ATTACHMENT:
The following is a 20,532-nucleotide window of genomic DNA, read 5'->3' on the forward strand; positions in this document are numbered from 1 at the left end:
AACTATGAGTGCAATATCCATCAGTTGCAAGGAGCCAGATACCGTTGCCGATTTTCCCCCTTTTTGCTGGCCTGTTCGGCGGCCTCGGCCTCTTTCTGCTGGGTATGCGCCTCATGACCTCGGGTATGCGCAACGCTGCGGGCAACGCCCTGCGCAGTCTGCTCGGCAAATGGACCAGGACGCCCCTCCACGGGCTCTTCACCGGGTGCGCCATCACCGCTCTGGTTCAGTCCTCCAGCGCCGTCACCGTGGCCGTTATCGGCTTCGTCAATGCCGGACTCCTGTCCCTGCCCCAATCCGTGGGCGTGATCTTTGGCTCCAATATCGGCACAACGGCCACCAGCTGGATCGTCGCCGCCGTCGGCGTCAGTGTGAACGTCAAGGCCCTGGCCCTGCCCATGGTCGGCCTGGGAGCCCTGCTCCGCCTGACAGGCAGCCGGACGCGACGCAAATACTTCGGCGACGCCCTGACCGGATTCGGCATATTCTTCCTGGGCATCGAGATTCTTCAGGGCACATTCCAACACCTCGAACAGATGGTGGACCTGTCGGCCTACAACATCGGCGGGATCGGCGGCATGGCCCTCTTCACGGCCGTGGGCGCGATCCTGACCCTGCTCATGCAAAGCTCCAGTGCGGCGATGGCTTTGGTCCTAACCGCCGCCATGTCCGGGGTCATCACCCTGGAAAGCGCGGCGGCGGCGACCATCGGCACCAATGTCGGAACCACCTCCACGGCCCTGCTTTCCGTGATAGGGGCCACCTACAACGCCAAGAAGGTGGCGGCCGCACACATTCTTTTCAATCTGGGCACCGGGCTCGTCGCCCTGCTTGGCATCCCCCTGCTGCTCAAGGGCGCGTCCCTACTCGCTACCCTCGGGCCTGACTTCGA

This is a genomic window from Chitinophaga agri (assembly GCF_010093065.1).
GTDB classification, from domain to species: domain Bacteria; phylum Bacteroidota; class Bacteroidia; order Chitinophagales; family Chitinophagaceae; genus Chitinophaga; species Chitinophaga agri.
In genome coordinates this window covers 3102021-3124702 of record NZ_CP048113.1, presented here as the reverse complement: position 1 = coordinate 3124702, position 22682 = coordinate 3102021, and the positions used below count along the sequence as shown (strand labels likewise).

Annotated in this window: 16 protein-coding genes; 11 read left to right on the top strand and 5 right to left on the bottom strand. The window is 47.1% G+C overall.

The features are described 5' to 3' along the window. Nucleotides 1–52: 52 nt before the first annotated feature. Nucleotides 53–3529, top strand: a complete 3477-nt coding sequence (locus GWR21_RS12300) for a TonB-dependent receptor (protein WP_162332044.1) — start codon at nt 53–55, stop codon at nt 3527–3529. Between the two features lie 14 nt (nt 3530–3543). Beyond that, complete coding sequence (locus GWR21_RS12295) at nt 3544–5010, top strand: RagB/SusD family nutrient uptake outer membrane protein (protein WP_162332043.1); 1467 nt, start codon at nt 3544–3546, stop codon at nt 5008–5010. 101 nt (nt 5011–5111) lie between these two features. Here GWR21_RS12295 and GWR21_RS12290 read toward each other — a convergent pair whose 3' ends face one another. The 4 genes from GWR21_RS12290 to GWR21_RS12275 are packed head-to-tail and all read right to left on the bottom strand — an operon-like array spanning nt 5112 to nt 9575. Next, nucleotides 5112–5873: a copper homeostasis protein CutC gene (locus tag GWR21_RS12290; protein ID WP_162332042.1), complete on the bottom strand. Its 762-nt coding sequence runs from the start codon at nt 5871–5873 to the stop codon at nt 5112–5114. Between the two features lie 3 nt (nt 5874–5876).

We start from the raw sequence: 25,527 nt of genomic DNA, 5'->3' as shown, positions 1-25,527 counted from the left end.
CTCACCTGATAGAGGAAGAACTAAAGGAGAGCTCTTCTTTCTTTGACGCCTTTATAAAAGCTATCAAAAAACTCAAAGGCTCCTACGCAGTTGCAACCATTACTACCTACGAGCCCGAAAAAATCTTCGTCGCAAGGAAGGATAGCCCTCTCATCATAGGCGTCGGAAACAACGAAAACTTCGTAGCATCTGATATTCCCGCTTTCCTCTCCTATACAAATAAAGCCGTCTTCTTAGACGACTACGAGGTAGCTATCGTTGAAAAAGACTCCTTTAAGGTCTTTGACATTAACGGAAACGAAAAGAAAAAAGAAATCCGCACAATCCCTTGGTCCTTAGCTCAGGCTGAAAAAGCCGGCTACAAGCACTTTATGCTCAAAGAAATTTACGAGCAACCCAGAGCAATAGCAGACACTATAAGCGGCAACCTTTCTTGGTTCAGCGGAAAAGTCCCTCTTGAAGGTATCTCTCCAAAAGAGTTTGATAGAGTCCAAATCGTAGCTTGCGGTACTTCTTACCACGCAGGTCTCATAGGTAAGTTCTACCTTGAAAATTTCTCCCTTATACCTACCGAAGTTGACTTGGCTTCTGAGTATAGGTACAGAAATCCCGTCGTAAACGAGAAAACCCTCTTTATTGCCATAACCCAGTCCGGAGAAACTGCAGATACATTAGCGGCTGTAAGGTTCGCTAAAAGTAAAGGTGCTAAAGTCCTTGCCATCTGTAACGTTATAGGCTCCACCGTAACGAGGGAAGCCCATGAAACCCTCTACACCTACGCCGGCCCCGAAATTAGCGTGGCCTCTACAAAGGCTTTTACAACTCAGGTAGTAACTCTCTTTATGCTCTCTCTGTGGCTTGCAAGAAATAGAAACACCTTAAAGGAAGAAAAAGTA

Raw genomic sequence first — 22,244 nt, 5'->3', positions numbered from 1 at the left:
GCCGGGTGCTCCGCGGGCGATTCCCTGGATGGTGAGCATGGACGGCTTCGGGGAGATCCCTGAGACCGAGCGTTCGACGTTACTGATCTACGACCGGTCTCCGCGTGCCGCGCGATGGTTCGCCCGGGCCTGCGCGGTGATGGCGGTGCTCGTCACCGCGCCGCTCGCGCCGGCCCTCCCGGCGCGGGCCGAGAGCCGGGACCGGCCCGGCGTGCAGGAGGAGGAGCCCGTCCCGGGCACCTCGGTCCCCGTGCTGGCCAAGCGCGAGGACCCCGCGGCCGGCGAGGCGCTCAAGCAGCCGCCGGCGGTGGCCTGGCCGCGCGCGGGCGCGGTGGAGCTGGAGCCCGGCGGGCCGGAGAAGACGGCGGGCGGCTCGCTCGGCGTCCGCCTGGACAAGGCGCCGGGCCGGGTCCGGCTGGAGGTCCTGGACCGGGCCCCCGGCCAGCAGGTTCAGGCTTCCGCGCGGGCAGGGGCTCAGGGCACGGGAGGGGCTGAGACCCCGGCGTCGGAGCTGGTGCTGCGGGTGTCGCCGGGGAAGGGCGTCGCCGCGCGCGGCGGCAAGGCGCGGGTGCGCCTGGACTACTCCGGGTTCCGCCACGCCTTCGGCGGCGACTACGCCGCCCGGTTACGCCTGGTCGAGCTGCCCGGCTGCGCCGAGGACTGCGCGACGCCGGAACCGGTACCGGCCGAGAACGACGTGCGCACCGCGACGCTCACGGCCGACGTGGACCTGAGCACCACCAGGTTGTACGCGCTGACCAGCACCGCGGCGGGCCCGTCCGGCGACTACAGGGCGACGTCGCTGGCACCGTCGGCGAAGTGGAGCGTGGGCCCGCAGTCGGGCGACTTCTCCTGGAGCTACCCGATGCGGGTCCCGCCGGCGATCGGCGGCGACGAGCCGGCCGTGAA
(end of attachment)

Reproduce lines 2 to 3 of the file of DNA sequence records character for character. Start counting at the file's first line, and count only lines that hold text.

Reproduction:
AACTATGAGTGCAATATCCATCAGTTGCAAGGAGCCAGATACCGTTGCCGATTTTCCCCCTTTTTGCTGGCCTGTTCGGCGGCCTCGGCCTCTTTCTGCTGGGTATGCGCCTCATGACCTCGGGTATGCGCAACGCTGCGGGCAACGCCCTGCGCAGTCTGCTCGGCAAATGGACCAGGACGCCCCTCCACGGGCTCTTCACCGGGTGCGCCATCACCGCTCTGGTTCAGTCCTCCAGCGCCGTCACCGTGGCCGTTATCGGCTTCGTCAATGCCGGACTCCTGTCCCTGCCCCAATCCGTGGGCGTGATCTTTGGCTCCAATATCGGCACAACGGCCACCAGCTGGATCGTCGCCGCCGTCGGCGTCAGTGTGAACGTCAAGGCCCTGGCCCTGCCCATGGTCGGCCTGGGAGCCCTGCTCCGCCTGACAGGCAGCCGGACGCGACGCAAATACTTCGGCGACGCCCTGACCGGATTCGGCATATTCTTCCTGGGCATCGAGATTCTTCAGGGCACATTCCAACACCTCGAACAGATGGTGGACCTGTCGGCCTACAACATCGGCGGGATCGGCGGCATGGCCCTCTTCACGGCCGTGGGCGCGATCCTGACCCTGCTCATGCAAAGCTCCAGTGCGGCGATGGCTTTGGTCCTAACCGCCGCCATGTCCGGGGTCATCACCCTGGAAAGCGCGGCGGCGGCGACCATCGGCACCAATGTCGGAACCACCTCCACGGCCCTGCTTTCCGTGATAGGGGCCACCTACAACGCCAAGAAGGTGGCGGCCGCACACATTCTTTTCAATCTGGGCACCGGGCTCGTCGCCCTGCTTGGCATCCCCCTGCTGCTCAAGGGCGCGTCCCTACTCGCTACCCTCGGGCCTGACTTCGA

This is a genomic window from Chitinophaga agri (assembly GCF_010093065.1).